Bird of the Month

Common Yellowthroat

Common Yellowthroat Geothlypis trichas? 

 

General description: 

You may hear this little warbler before you see him. Males sing a very distinctive, rolling?wichety-wichety-wichety?or which-is-it which-is-it which-is-it song, and the call is a sharp chirp. The male is an energetic bird that rarely stays put for long as he flits from perch to perch searching for insects and protecting his territory. Watch for a quick darting movement among low bushes and in marshes. 

About five inches long, the male sports a yellow throat and chest. He has a broad bandit’s black eye mask set off above with a light-colored line. Otherwise he is olive-colored. Females and immature males lack the mask but have the yellow throat, though it is not as bold as that of a mature male. 

Behavior and Habitat 

Common Yellowthroats spend much of their time hunting for insects and spiders on the ground and in low bushes and other vegetation. Preferred habitats range from marshes to open pine forests. They seem to be constantly on the move, changing perches often.  

Common Yellowthroat nests often fall prey to Brownheaded Cowbird brood parasitism where the cowbird lays its eggs in a yellowthroat nest. If left this way, the cowbird young outcompete the yellowthroat young. As a counter measure, Common Yellowthroats will often abandon nests when a cowbird egg shows up in the nest, sometimes building two nests on top of the parasitized ones. 

Life as a migrating songbird is difficult and dangerous. Common Yellowthroats are subject to predation by Merlins, Loggerhead Shrikes, Kestrels and even largemouth bass. However, at least one lucky bird set the record for longevity among yellowthroats living at least 11 years and six months.  

Similar Species 

The male Common Yellowthroat is pretty distinctive and not likely to be confused with other species. The female is a little harder and may be confused with females from a number of warbler species. Look carefully for the yellow brightening at the throat just under the chin.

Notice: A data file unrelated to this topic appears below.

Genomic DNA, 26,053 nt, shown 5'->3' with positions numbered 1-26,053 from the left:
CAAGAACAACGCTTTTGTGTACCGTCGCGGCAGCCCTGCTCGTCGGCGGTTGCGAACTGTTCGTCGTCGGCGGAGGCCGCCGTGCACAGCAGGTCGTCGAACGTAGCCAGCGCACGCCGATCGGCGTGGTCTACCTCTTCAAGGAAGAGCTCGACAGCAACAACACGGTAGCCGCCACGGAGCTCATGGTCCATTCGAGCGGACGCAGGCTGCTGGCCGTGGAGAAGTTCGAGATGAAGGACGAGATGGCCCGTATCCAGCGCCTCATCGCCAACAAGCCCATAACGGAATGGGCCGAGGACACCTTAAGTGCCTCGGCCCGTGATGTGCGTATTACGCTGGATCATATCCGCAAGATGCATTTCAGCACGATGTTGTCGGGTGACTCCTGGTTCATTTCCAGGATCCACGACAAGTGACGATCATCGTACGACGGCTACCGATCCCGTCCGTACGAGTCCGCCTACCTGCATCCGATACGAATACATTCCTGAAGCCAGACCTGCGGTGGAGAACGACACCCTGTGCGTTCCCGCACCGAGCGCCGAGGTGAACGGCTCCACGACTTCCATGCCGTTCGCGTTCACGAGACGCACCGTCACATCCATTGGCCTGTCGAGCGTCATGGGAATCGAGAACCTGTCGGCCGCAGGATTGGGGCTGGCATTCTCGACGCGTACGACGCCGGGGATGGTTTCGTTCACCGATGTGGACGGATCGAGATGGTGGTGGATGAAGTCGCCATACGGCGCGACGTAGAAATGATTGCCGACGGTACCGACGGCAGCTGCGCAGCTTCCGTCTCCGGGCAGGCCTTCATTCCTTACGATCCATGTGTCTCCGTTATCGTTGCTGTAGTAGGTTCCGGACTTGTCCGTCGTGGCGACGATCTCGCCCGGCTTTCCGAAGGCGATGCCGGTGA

When and where found at Camas NWR:  

The Common Yellowthroat is indeed common throughout most of the Continental U.S. and Canada during summer months and finding them at Camas NWR is not difficult as much of the refuge is habitat for them. Look for them in low shrubs, grasslands and especially along the marshes. 

Since you may hear them before you see them, learn their call by listening to it at:  https://www.allaboutbirds.org/guide/Common_Yellowthroat/sounds. Click on the Sound tab and then on the green/white “go” arrow under, Song, Calls. 

Threatened/Endangered Status: Least Concern 

Common Yellowthroats are numerous but they declining by almost 1% per year between 1966 and 2014, resulting in a cumulative decline of about 38%, according to the North American Breeding Bird Survey. Partners in Flight estimates the global breeding population at 87 million with 54% spending some part of the year in the U.S., 58% in Mexico, and 41% breeding in Canada. They rate a 9 out of 20 on the Continental Concern Score and are not on the?2014 State of the Birds Watch List... Rangewide, yellowthroats probably suffer most from habitat degradation and loss. Because they are insectivores and often live in wetlands, they are also susceptible to poor water quality and to pesticides and other pollutants. Common Yellowthroats are not the focus of any management efforts, but they probably benefit indirectly from efforts used for other species, such as waterfowl. www.allaboutbirds.org. 

Text by Terry Thomas 

Photo by Terry Thomas 

 

(Information sources: Cornell’s All About Birds website (www.allaboutbirds.org) and Audubon Birds app. 

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